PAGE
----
Many folk I talk to say “I got into a lock down haze and days merged into weeks and then months. I look back and wonder what I actually did for all that time?”

Yes, I initially felt the same.  But then I had a good look around my farm and, to my relief, I can see what I did for all those months. The sheep are the most obvious. They were scanned, lambed, sheared, crovected against fly strike and now the lambs are inoculated (initial and boosters) and ear tagged ready for weaning. Good job.

But my poly tunnel is also evidence of time well spent. This is only the second growing season in my lovely veggie space. Last year I made the horrible mistake everybody makes when they first acquire a poly. My enthusiasm knew no bounds and I totally over-planted. Mildew and other nasties soon ran amuck and my yields were not what they should have been. This year I made the conscious effort to apply space sobriety and my poly is looking wonderful. More importantly, it is bearing vast amounts of delicious fresh goodies which I am busily processing in the kitchen. Today saw the manufacture of a goodly amount of creamed spinach and a fantastic parsley pesto.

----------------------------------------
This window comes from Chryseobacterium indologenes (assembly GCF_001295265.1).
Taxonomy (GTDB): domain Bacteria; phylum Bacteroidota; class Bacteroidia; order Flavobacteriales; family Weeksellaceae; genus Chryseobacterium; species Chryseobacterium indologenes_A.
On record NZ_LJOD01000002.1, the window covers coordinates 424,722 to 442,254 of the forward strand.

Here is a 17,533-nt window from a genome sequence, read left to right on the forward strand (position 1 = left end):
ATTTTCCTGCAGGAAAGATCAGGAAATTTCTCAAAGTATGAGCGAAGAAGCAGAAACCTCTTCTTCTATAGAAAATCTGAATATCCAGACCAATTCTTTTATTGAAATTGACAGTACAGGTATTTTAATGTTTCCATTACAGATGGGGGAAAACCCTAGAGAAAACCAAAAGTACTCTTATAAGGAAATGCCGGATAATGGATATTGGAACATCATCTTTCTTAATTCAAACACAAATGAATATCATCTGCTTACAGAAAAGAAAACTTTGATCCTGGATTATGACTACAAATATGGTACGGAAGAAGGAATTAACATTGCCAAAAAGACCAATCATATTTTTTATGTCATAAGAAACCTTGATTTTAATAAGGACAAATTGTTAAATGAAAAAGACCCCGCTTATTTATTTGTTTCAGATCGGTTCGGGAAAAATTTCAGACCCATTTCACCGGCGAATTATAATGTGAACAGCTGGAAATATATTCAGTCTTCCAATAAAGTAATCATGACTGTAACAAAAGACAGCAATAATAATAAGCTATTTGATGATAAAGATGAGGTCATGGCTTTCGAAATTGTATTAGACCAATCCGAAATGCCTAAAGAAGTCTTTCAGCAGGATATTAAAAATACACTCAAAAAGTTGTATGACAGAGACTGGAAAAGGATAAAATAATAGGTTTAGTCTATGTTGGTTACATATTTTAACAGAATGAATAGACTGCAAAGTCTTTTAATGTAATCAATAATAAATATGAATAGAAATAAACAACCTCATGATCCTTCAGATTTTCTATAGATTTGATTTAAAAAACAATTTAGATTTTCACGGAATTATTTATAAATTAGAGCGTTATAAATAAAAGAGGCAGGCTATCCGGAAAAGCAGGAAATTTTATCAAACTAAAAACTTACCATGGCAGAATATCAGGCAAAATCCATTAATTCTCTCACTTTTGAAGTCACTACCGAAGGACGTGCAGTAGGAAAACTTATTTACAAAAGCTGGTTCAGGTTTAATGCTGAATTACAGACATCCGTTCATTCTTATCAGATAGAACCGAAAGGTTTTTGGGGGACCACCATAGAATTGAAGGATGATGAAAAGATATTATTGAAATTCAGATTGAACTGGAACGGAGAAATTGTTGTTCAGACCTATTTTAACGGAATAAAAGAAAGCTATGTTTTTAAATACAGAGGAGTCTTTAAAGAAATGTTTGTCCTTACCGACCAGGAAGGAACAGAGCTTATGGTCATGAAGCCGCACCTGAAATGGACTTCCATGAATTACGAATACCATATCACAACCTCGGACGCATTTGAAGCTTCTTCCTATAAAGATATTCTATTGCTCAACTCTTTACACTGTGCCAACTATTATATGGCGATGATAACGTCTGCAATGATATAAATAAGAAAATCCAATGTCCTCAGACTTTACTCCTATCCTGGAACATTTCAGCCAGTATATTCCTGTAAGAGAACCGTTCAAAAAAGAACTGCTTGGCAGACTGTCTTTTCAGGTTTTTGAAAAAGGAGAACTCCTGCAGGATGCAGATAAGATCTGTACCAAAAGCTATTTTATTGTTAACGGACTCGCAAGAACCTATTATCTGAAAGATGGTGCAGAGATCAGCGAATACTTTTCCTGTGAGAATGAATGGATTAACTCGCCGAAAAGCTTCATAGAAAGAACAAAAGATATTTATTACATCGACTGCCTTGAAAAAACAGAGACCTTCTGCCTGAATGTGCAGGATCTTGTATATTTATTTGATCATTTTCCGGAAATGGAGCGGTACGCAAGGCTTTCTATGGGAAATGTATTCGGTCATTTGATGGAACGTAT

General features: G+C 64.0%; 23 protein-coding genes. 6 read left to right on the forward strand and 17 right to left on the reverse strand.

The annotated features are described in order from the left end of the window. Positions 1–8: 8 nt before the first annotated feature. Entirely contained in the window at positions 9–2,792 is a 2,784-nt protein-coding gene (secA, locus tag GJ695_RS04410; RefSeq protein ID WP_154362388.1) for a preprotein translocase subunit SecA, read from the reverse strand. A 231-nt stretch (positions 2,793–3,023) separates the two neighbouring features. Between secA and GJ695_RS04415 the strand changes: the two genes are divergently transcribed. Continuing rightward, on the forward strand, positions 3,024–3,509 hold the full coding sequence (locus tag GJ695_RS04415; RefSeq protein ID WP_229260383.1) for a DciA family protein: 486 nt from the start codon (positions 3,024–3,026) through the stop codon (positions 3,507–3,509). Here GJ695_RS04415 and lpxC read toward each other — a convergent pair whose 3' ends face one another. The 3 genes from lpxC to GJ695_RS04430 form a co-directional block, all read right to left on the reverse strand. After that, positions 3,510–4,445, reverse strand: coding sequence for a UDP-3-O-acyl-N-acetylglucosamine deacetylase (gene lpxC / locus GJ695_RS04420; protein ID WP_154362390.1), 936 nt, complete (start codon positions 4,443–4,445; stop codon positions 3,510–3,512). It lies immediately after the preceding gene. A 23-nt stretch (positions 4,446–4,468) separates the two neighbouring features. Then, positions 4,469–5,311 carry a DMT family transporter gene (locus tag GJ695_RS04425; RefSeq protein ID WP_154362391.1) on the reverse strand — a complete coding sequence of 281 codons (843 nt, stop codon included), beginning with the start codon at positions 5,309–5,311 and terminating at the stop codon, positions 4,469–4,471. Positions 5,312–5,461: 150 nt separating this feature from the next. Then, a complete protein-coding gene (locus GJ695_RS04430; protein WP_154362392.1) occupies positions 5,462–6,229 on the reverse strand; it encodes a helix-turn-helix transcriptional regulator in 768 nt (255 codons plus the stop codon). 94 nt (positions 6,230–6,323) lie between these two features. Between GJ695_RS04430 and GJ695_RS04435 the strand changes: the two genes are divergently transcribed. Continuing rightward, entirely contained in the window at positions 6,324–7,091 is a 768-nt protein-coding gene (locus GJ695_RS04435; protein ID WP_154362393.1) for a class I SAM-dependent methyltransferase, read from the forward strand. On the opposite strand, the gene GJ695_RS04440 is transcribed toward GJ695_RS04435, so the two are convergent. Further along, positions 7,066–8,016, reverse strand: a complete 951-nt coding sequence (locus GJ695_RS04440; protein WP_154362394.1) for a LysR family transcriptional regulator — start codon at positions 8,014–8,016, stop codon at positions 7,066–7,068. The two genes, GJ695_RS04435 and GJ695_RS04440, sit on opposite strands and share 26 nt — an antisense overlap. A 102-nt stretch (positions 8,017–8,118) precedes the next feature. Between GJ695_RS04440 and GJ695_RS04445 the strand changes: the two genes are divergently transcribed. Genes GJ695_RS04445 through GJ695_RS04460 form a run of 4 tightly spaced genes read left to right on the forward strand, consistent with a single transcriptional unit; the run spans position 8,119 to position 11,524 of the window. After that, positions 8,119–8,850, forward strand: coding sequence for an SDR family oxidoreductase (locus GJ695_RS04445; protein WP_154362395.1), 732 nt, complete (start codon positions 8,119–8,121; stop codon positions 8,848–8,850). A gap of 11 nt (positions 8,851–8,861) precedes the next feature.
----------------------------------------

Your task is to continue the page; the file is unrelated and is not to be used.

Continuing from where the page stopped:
From a purely economic point of view, I know it’s cheaper to pop into the supermarket and buy a bottle of commercial pesto and a bag of frozen spinach. But that’s not the point. I realise you cannot put a financial value on the emotional and mental wellbeing, the satisfaction and delight of doing it all by myself, off my own land, using my own water, time effort and stamina. And then of course there is the taste of freshness which is hard to describe.

But best of all I have discovered that my poly tunnel is being looked after by a really sweet frog. He is quite shy and disappears behind a raised bed as soon as he become aware of my presence. But I know he is there and delightfully have not had a slug problem among my greens.

So bless my poly tunnel and all those who thrive within her!

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